4 Essentials to Living and Serving in a Different Culture

Talo Vergara began his full-time missionary service in Bolivia in February 2006. He is currently on loan to Movida, an organization focused on encouraging and empowering the youth of Latin America to serve the Lord in missions.  He is currently serving in Ecuador promoting and preparing for a conference scheduled to take place in 2016.

Talo4I am sitting in what has recently become my new office as two weeks ago I moved to live and work in a new country. Quito, Ecuador is my new home, and it is the fourth country I have lived in since God moved me from my own country of Uruguay in 1999.

Every time I move I experience a mixture of anxiety and excitement. I get anxious for the unknown and the uncertainties of living in a new culture, with new values, different in many ways from what I am used to. I get excited because every time I move from one place to another, God has confirmed my move; He has made certain to me the reason to go.

As I look back, I can see God’s incredible hand of provision and guidance in my life. I have lived in the U.S.A. from 1999-2005, in Bolivia from 2006-2011, and in Argentina from 2011-2013. In every circumstance, God has provided everything I needed. He has granted me excellent adventures everywhere I have gone. He has guided my path and granted me His grace to achieve the goals I had in each country. I have no greater joy than to be in the place God wants me to be and to fulfill the purpose God has for my life.

The keys to succesTalo1s when moving to a new country, experiencing various and weird things like foods, accents, values, types of weather, and animals has a lot to do with a few things: attitude, humility, passion and thankfulness.

Attitude might be the most important aspect when it comes to living in a new country. Almost every new experience that is foreign to us produces some type of natural rejection, and we tend to compare it to what we know and are comfortable with. Because humans have a tendency to reject change, our attitudes could quickly become negative towards what we are experiencing in the new country. The first lunch I had in Ecuador reminded me of this reality. They always eat soup prior to the main lunch and 95 percent of the time it has rice in it. However, the shocking thing to me was when they served me the soup that day, they put popcorn in it. Yeah! Popcorn in the soup! And the lady by me also put ketchup and mustard in it! After my initial and natural negative reaction, I thought, oh well, everything will be mixed inside me anyways, so I might as well try it. I did, and now I am another popcorn soup eater! I strongly believe that a positive attitude is essential to adjusting quickly to a new country and to be able to be accepted by the nationals in a much better way.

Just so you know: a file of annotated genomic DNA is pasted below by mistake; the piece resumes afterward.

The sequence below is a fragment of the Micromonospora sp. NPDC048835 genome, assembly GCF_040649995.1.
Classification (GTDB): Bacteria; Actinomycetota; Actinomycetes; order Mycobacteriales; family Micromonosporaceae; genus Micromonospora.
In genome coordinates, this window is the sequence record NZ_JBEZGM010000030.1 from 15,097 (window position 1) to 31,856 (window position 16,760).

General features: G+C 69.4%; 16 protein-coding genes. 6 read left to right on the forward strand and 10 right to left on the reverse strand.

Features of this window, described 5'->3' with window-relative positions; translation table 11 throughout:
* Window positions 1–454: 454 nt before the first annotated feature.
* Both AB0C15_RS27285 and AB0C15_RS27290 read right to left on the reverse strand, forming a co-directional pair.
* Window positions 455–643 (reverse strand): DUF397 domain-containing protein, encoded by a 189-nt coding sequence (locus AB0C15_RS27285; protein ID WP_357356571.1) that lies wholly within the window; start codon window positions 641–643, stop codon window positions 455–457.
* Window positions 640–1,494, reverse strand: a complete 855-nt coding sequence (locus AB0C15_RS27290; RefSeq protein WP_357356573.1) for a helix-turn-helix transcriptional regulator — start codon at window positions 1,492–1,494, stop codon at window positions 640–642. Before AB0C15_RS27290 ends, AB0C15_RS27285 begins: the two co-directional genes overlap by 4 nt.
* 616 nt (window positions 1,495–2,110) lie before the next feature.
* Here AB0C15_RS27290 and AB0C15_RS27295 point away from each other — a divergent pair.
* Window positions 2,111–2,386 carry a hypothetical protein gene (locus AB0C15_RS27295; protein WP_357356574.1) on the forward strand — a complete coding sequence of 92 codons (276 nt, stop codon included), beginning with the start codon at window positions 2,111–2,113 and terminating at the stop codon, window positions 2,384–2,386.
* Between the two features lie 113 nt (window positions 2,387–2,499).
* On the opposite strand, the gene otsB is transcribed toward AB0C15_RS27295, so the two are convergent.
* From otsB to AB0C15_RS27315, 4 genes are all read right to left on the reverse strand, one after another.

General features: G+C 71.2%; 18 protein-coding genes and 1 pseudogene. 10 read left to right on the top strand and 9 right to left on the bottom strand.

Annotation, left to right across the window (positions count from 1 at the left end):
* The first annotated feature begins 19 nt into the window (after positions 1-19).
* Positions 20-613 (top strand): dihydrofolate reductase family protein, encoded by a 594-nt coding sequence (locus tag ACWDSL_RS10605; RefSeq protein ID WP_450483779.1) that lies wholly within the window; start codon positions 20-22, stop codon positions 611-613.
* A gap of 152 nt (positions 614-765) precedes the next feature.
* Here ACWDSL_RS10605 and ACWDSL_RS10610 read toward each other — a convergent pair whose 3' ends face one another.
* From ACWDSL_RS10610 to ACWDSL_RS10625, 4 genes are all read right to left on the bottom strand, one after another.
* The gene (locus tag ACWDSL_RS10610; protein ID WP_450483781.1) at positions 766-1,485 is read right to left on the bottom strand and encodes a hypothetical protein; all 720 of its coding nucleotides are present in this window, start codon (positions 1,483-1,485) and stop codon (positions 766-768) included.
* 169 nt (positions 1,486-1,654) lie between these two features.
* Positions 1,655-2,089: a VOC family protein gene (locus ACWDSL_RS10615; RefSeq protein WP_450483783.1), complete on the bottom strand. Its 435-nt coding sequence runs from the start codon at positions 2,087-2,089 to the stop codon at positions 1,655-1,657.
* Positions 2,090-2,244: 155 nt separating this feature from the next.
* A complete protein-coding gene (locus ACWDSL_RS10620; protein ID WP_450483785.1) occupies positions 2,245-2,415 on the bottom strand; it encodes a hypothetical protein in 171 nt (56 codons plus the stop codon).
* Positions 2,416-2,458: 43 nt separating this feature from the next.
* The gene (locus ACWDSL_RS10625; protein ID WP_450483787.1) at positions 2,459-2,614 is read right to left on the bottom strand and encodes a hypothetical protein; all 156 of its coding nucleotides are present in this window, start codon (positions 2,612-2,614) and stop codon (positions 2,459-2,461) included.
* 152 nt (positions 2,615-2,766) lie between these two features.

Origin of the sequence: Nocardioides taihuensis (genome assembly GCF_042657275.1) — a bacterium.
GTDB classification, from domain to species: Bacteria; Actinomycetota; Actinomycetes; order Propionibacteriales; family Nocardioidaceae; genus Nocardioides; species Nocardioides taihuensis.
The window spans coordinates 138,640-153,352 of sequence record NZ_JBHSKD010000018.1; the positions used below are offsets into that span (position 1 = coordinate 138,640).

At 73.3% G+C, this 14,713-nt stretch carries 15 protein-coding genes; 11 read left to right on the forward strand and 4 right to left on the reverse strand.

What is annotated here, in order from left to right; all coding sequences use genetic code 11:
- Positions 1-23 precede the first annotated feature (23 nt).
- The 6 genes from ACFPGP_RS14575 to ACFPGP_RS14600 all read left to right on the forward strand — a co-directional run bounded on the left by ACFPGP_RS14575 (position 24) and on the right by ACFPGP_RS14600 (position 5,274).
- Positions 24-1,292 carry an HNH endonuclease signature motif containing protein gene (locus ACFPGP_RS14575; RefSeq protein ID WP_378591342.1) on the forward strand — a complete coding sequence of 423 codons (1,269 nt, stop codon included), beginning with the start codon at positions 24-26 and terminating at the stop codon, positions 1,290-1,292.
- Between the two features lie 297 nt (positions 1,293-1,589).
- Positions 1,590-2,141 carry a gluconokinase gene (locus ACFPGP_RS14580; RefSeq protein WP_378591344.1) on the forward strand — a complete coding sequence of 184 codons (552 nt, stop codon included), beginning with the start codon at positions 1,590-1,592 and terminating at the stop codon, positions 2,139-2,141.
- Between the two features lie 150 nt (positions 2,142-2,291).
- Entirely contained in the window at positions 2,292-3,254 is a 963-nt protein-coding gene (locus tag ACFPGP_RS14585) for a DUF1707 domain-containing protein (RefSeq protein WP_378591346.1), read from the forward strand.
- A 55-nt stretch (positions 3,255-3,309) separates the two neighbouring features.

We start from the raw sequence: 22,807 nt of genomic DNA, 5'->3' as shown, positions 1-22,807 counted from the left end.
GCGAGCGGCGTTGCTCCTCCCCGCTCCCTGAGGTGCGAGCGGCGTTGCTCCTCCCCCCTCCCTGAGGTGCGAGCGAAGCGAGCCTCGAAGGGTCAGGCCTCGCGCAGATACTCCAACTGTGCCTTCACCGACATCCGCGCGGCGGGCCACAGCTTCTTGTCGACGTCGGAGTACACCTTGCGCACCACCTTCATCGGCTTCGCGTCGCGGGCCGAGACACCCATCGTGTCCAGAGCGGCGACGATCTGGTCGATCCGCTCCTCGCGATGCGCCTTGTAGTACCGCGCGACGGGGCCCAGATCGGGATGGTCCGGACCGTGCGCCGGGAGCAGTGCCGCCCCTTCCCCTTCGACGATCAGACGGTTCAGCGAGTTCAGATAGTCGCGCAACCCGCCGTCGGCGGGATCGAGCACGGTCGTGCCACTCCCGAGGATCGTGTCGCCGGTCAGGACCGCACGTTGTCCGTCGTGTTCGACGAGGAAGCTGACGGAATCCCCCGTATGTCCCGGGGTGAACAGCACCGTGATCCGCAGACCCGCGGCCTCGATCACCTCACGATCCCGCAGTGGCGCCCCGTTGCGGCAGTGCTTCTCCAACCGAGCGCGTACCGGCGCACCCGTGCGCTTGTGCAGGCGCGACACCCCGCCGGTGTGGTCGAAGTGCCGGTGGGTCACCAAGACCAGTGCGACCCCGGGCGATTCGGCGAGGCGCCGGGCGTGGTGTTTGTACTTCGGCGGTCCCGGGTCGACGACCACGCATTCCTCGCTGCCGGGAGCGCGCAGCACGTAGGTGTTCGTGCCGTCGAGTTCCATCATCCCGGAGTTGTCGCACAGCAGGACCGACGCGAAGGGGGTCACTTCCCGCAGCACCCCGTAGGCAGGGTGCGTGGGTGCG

Humility is also very important since we, wherever we are from, are not better than anybody else, but have been wired differently. Higher education, better welfare or retirement plan, bigger bank accounts do not make us more knowledgeable than the nationals. In fact, we are the foreigners, we have the disadvantage because we don’t know the environment, we don’t know the culture, or the background…hence we should appreciate the reasons the nationals have for their way of thinking and acting. We should humbly learn from them and appreciate their ways. We come to a new country to learn from them and obviously work alongside and be a helper.

Talo3Passion for God is the gasoline that should run our hearts when we might grow tired of the changes, adjustments and maybe even loneliness and negative feelings that could arise at times. Passion is essential for a missionary to survive the hard times. Many times when I felt down in the United States as I would look out of my window to the cloudy, snowy, extremely long and cold winter of Michigan I kept reminding myself of the reason I was there. The passion to serve God, to share Him with others, and to teach the word of God kept me going towards the goal of graduation from Grace Bible College after five years.

Last but not least is to be thankful! I strongly believe that serving in a new country is an incredible privilege. We ought to be forever thankful for the unworthy opportunity to serve God, to share His Word, and teach others about our marvelous Lord. On top of that, we travel, we visit other countries, we experience many adventures and we learn many new things that enrich our lives.

Talo2Another wonderful experience that we ought to be thankful for is that of adopting new nations and new cultures and that enriches our lives, as we have to become less nationalistic and more heavenly citizens. I believe that when we live and serve in other countries with a positive attitude, the humility to learn from others, the passion to serve God and fulfill His calling for our lives and we are thankful for all the opportunities He has given us we will live an exciting life as we pursue God’s calling in the country He calls us to serve.

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